Not only does FERC ignore climate-change implications, the Attorney General argued the agency fails to consider the full range of environmental impacts. “As the Attorney General for a state impacted by natural gas pipeline approvals, I know that FERC needs to be much more careful in its overall approach to pipelines,’’ he said.

New Jersey Department of Environmental Protection Commissioner Catherine McCabe agreed, saying “now is the time for the agency to analyze and reduce environmental harms. “Reducing and responding to climate change is a priority for the DEP,’’ McCabe said, “and there is an urgent need for FERC to improve its review process to account for all environmental harms.’’

That Murphy administration attack on FERC’s environmental review as “fatally flawed” echoes exactly the argument made by NY DEC as its rationale for denying State WQC to a recent pipeline.

Here’s NY DEC denial in a petition to FERC:

Namely, as further explained in Exhibit A, the Sierra Club decision found that FERC failed to consider or quantify the downstream greenhouse gas emissions from the combustion o f the natural gas transported by the Project as part of NEPA review. Here, just as in Sierra Club, FERC failed to consider or quantify the indirect effects of downstream GHG emissions in its environmental review of the Project that will result from burning the natural gas that the Project will transport to CPV Valley Energy Center.

I have long advocated this strategic approach to using State WQC powers to kill pipelines, but my technical regulatory recommendations are significantly different than the way NY DEC has done things. Essentially, this is because NY DEC State environmental laws and regulations are very different from NJ DEP’s.

This is a complex distinction, but it is very important because it will determine the outcomes. Let me try to explain.

Most recently, NY DEC declined to renew a State air quality permit for the Competitive Power Ventures (CPV) proposed 680 MW gas plant in nearby Orange County, NY (see this for that complicated story).

The effect of that NY DEC state air permit denial is being exaggerated as a “huge win” that killed the project.  Actually, all NY DEC did was force the project to apply for an EPA federal Title V air quality permit. Trump administration EPA approval of that permit is virtually certain, so NY DEC merely delayed the operation of the CPV plant, which is completely constructed. (Google “Repeal of Obama Clean Power Plan”)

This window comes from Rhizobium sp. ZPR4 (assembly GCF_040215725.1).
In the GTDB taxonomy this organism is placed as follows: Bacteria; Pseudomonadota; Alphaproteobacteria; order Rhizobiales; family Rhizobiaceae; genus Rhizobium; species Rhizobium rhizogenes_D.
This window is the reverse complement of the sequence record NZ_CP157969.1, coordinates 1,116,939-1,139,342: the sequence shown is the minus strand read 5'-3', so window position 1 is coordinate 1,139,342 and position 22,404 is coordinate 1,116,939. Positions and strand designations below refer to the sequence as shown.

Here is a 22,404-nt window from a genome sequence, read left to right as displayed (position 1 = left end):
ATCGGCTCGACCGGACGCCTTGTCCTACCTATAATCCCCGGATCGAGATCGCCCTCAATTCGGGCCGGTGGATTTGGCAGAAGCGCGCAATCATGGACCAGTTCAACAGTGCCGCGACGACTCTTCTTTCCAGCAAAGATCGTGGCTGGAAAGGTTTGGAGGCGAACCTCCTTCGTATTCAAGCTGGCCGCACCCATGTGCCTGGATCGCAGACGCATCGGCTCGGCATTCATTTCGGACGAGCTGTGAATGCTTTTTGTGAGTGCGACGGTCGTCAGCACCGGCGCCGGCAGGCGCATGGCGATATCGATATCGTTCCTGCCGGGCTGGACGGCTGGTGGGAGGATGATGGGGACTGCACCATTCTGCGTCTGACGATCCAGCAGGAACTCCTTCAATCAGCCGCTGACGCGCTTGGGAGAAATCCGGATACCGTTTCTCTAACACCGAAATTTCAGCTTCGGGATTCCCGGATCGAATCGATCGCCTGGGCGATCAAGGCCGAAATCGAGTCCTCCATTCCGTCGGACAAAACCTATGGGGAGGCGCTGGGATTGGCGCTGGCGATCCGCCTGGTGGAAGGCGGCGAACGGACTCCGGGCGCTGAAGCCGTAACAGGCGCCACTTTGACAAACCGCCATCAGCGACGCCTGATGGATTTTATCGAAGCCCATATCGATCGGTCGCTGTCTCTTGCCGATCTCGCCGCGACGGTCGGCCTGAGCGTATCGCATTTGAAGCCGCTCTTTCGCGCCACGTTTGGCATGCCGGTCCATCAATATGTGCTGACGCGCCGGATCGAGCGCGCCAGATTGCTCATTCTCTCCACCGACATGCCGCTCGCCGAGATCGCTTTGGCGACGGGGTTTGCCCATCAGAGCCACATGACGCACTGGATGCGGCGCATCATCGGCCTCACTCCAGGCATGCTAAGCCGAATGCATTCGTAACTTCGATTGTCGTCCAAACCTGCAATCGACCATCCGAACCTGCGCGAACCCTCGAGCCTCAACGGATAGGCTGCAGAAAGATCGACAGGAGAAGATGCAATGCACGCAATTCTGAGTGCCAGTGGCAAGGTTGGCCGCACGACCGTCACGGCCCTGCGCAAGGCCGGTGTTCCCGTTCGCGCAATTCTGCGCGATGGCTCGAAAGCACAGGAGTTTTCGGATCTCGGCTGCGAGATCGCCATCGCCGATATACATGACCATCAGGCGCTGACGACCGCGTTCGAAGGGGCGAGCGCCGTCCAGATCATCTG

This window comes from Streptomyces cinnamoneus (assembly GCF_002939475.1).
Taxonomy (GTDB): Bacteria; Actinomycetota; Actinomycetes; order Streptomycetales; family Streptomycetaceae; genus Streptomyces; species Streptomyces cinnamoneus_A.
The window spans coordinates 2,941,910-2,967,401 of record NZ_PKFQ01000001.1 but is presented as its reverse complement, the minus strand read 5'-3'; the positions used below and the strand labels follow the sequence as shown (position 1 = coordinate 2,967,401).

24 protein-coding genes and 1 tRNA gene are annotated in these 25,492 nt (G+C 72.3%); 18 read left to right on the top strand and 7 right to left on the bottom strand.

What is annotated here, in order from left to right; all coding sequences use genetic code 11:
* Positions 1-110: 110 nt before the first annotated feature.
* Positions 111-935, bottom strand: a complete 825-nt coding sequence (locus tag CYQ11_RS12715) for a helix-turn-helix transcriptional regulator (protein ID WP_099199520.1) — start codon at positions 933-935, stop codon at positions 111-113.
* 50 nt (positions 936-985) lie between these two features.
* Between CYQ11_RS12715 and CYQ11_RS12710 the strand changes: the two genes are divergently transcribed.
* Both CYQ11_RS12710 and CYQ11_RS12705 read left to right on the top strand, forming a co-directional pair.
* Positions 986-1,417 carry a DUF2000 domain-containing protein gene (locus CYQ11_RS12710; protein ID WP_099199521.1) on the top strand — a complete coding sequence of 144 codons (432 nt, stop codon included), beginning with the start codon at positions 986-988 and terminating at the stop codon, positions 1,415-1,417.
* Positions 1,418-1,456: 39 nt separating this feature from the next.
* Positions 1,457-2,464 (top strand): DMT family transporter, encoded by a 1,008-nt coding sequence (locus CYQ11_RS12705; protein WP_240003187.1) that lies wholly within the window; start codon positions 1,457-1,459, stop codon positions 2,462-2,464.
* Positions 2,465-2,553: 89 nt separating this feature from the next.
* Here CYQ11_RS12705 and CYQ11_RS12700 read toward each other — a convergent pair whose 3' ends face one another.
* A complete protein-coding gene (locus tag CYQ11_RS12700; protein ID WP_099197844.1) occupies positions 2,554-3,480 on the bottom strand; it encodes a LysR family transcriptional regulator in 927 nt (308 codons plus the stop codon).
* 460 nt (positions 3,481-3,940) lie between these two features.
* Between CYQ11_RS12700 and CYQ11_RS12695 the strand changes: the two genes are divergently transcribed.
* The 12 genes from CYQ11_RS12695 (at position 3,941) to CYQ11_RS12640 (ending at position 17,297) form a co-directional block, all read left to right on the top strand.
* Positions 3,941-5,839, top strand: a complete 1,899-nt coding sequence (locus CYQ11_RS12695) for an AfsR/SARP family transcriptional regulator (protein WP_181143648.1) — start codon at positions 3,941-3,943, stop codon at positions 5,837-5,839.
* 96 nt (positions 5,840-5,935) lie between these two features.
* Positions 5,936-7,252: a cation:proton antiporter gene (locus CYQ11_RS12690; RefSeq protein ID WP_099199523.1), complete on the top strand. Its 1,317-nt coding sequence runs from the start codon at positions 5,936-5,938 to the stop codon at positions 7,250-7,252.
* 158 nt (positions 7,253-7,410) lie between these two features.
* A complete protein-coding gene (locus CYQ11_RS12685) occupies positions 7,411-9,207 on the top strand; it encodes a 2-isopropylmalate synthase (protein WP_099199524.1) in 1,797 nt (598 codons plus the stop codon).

But more importantly, last year, the NY DEC also denied a State Water Quality Certificate (WQC) for a 7.8 mile gas pipeline to feed the CPV plant, known “Valley Lateral Project” or as the Millennium Pipeline (see this for DEC denial document).

I just looked into that NY DEC 2017 denial of a WQC for the Millennium pipeline to the CPV gas plant.

NY DEC relied on 2 factors in NY State regulations to deny the Water Quality Certificate for the pipeline to the CPV power plant:

1) a US DC Circuit Court decision in a case won by the Sierra Club. That case turned on the failure by FERC to consider greenhouse gas emissions during the NEPA environmental review process. In the pipeline WQC denial, citing the Sierra Club decision, the NY DEC claimed that FERC had failed to consider GHG emissions during NEPA review:

Because of a (i) lack of a complete environmental review for the Project and (ii) material change in applicable law (both as more particularly as discussed below), the Applicant has not received any authorizations from the Department- including a WQC. (NYDEC @ page 2)

The “lack of complete environmental review” was based on failure to consider GHG emissions. The “change in law” was the DC Circuit case that found FERC failure to consider GHG emissions.

2) NY DEC then relied on NYS DEC regulations that provide factors to deny permits – one of them is a change in law. NY DEC cited the Sierra  FERC case as a change in law.

So, Sierra Club is a national leader on the regulatory aspects of pipelines and Sierra’s anti-pipeline strategy relies heavily on the DC Circuit court decision strategically.

The focus of that strategy is on demonstrating that FERC environmental reviews are fatally flawed and then using State permit regulations to use FERC’s flaws to deny State permits.

Thus, we can see how NJ  Sierra Club must be pleased by the recent NJ DEP and AG criticisms of FERC reported by NJ Spotlight above.

Now, here’s how I see the fatal flaw in the NJ strategy and the huge upcoming disappointment.